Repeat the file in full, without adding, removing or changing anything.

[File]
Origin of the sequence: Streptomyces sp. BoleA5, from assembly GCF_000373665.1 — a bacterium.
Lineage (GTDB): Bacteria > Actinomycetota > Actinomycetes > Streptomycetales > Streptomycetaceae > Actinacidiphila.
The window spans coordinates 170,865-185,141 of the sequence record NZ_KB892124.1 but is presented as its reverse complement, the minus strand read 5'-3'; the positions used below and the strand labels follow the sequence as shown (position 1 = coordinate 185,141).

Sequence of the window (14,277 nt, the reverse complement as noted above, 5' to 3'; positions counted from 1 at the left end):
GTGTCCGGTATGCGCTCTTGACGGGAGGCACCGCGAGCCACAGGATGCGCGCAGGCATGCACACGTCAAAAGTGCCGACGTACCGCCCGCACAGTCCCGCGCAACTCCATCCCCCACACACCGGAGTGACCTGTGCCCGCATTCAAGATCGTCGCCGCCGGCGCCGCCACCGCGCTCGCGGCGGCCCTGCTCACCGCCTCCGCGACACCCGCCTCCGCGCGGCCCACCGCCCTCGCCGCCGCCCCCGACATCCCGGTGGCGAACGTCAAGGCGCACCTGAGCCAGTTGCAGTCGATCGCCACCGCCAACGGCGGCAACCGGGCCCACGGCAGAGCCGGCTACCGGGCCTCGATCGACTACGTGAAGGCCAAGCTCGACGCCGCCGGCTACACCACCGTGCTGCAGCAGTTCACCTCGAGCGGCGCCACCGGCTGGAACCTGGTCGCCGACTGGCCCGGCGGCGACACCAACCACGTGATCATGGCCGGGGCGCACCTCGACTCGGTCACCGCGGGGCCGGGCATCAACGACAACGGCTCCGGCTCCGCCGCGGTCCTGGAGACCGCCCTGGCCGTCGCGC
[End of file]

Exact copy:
Origin of the sequence: Streptomyces sp. BoleA5, from assembly GCF_000373665.1 — a bacterium.
Lineage (GTDB): Bacteria > Actinomycetota > Actinomycetes > Streptomycetales > Streptomycetaceae > Actinacidiphila.
The window spans coordinates 170,865-185,141 of the sequence record NZ_KB892124.1 but is presented as its reverse complement, the minus strand read 5'-3'; the positions used below and the strand labels follow the sequence as shown (position 1 = coordinate 185,141).

Sequence of the window (14,277 nt, the reverse complement as noted above, 5' to 3'; positions counted from 1 at the left end):
GTGTCCGGTATGCGCTCTTGACGGGAGGCACCGCGAGCCACAGGATGCGCGCAGGCATGCACACGTCAAAAGTGCCGACGTACCGCCCGCACAGTCCCGCGCAACTCCATCCCCCACACACCGGAGTGACCTGTGCCCGCATTCAAGATCGTCGCCGCCGGCGCCGCCACCGCGCTCGCGGCGGCCCTGCTCACCGCCTCCGCGACACCCGCCTCCGCGCGGCCCACCGCCCTCGCCGCCGCCCCCGACATCCCGGTGGCGAACGTCAAGGCGCACCTGAGCCAGTTGCAGTCGATCGCCACCGCCAACGGCGGCAACCGGGCCCACGGCAGAGCCGGCTACCGGGCCTCGATCGACTACGTGAAGGCCAAGCTCGACGCCGCCGGCTACACCACCGTGCTGCAGCAGTTCACCTCGAGCGGCGCCACCGGCTGGAACCTGGTCGCCGACTGGCCCGGCGGCGACACCAACCACGTGATCATGGCCGGGGCGCACCTCGACTCGGTCACCGCGGGGCCGGGCATCAACGACAACGGCTCCGGCTCCGCCGCGGTCCTGGAGACCGCCCTGGCCGTCGCGC